Tuesday, August 25, 2009

Toucan of the Week!

Each week, Mrs. Hinkle sends home a newsletter telling the parents about what the class is doing in school. How happy and proud we were with this week's letter! The newsletter is at the top; I enlarged the "Superstars" image on the bottom.....

Tuesday, August 18, 2009

Out of the Mouthes of Babes (# I've lost count)

Leo wanted a(nother) cereal milk straw after having already had one that morning.
L: Um, another milk straw for me?
M: No, honey, they're not very good for you.
L: Why not?
M: Well, they're mostly made of sugar.
(Leo, pondering this idea....)
L: Want to know what I mostly made of?
M: What?!
C: (dramatic pause, meaningful Look--) COFFEE!
I was helping Aidan get into his pajamas and ready for bed. Exhausted myself, I'd already changed my clothes into my own pajamas....

A: Why do you keep wearing Daddy's shirts? Yours look better.... and they SMELL better, too!
As I was cooking dinner one evening, Leo looks at me and says,
"Mommy, why you in my house?"

I stared at him, puzzled and perplexed. I repeated,
"Why am I in your house? Is that what you said?"

L: Yeah. Why you in my house?

I was left speechless.
Kindergarten update: He loves it! He completely, absolutely, positively loves it. I've been waiting for the proverbial other shoe to drop (or foot to fall, or whatever happens to one's lower appendages) but so far, it has not. However. While I am thrilled thrilled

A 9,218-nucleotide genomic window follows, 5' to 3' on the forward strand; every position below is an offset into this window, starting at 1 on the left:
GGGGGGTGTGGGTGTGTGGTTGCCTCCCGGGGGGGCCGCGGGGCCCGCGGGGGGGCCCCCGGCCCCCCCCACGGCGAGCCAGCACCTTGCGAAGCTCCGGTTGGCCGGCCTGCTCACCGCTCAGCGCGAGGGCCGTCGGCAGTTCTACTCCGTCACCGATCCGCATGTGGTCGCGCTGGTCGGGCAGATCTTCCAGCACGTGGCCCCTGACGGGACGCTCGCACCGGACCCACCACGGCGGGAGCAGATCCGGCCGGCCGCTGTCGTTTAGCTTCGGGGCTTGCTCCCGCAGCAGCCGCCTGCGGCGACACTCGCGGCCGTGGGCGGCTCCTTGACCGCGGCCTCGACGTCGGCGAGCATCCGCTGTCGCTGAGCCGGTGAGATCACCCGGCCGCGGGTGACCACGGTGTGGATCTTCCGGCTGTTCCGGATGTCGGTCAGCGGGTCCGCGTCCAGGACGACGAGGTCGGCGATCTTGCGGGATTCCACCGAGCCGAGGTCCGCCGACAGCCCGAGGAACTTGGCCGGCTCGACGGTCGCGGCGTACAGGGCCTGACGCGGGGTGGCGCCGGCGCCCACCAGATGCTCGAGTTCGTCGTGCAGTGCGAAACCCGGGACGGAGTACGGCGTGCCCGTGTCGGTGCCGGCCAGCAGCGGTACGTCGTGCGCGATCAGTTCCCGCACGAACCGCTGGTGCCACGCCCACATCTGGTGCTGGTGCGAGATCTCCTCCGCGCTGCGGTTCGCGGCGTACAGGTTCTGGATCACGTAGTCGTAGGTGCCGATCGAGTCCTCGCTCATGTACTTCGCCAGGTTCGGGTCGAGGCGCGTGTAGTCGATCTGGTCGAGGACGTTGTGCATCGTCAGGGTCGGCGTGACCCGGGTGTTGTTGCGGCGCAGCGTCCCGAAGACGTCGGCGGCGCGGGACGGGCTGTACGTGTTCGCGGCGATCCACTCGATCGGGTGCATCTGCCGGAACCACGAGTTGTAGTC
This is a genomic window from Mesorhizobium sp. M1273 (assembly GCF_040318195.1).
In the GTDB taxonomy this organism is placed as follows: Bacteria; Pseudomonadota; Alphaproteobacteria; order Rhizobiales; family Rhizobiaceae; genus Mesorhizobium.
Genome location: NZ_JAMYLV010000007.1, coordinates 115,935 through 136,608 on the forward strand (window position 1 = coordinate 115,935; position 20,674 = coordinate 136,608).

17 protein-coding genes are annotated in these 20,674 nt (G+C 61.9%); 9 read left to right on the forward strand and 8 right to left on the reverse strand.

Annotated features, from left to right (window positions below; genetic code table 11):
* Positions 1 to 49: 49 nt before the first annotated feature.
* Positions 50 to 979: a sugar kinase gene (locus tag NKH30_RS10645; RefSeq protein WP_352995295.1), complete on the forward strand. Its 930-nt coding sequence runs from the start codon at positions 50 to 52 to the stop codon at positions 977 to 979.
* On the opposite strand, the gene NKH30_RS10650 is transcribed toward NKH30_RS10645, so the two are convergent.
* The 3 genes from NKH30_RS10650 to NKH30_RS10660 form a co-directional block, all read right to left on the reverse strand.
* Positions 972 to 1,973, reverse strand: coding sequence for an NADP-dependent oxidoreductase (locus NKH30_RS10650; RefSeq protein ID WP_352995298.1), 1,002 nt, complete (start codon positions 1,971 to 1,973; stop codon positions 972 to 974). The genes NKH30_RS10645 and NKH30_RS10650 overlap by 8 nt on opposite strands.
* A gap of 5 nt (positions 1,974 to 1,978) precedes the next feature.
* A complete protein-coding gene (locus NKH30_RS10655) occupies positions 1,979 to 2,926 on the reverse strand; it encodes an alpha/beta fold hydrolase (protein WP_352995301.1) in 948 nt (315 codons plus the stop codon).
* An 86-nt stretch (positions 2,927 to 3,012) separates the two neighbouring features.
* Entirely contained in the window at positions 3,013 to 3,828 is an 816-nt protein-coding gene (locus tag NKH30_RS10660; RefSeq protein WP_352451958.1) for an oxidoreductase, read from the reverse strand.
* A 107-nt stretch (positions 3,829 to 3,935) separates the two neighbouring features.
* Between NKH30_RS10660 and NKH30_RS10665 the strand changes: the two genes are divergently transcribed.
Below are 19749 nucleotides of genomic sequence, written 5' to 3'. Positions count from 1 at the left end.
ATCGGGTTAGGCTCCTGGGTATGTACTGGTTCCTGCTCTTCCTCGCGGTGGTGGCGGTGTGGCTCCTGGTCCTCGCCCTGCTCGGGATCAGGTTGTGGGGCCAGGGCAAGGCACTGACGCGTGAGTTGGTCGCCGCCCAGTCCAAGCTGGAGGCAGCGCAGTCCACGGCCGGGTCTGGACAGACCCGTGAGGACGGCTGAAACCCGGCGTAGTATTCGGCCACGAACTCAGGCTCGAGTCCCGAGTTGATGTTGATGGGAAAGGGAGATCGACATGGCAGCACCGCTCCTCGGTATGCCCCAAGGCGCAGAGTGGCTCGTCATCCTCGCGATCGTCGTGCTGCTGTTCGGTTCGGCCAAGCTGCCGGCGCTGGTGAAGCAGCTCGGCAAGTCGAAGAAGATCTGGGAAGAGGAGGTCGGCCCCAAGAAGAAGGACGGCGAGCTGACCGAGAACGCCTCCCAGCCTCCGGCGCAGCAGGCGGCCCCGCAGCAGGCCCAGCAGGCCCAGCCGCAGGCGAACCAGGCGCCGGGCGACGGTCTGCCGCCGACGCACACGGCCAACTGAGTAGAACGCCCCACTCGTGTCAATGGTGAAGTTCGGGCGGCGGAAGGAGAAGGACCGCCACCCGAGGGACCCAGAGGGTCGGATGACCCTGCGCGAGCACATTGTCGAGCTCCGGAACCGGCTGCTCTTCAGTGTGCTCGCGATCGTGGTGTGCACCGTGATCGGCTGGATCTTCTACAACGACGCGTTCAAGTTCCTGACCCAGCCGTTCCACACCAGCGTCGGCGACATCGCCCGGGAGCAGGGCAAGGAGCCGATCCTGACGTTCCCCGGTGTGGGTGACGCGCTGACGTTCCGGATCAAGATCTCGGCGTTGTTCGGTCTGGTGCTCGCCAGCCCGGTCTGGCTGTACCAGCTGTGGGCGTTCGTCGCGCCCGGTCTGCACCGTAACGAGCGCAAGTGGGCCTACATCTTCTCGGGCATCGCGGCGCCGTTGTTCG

thrilled that Aidan never needs so much as a warning about changing his behavior during school hours, I'm starting to think that perhaps a warning here or there might not be so bad if it prevents the struggles and battles that ensue after he gets home! I knew from my experience as a teacher that students often save their "worst" behavior for when they get home, but now I'm witnessing it from the flip side - the parent perspective. (This notion always made me wonder, though, about those monstrous seventh graders I occasionally had... HOW did their mothers survive them at home??) Still, I'm trying to take it all in stride, as proof that I've done a good job preparing him for his school career when he comes home to poke, step on, and wrestle his brother, make high pitched"pow! pow! pow!" sounds at his mother, and even - gasp - pretend to pee on the cat. Yeah, I'm pretty sure those are all behaviors I'd rather he save for a more.... appreciative audience.

Wednesday, August 12, 2009

First Day!

Top to bottom: wearing Fluco colors and ready!; Leo had to have a backpack, too; on the way to the bus stop; boarding the bus.

idan's first day of Kindergarten was, by all measures, a complete success. Both kids were up well before the alarm went off - the upside is that they got to see Jeff before he left for work; the downside is I had no chance at my morning coffee before their excited shouts and general bounciness demanded my attention. The 45 minutes before we left for the bus stop went by in a blur. I had to coax Aidan to get ready a lot more than I usually do, because he was so excited and therefore so distracted. (If this isn't Jeff reincarnate, I don't know what is.)

We left for the looooong (.7 mile) walk to the bus stop and enjoyed holding hands and looking for birds en route. Leo was content in the stroller, and we arrived in plenty of time. The walking, the waiting for the bus to arrive was very surreal; we'd practiced walking to the bus stop before, pretending to see the bus pull in around the bend, but I always had Aidan's small hand grasped in my own on the return trip. My feet felt heavier with each approaching step.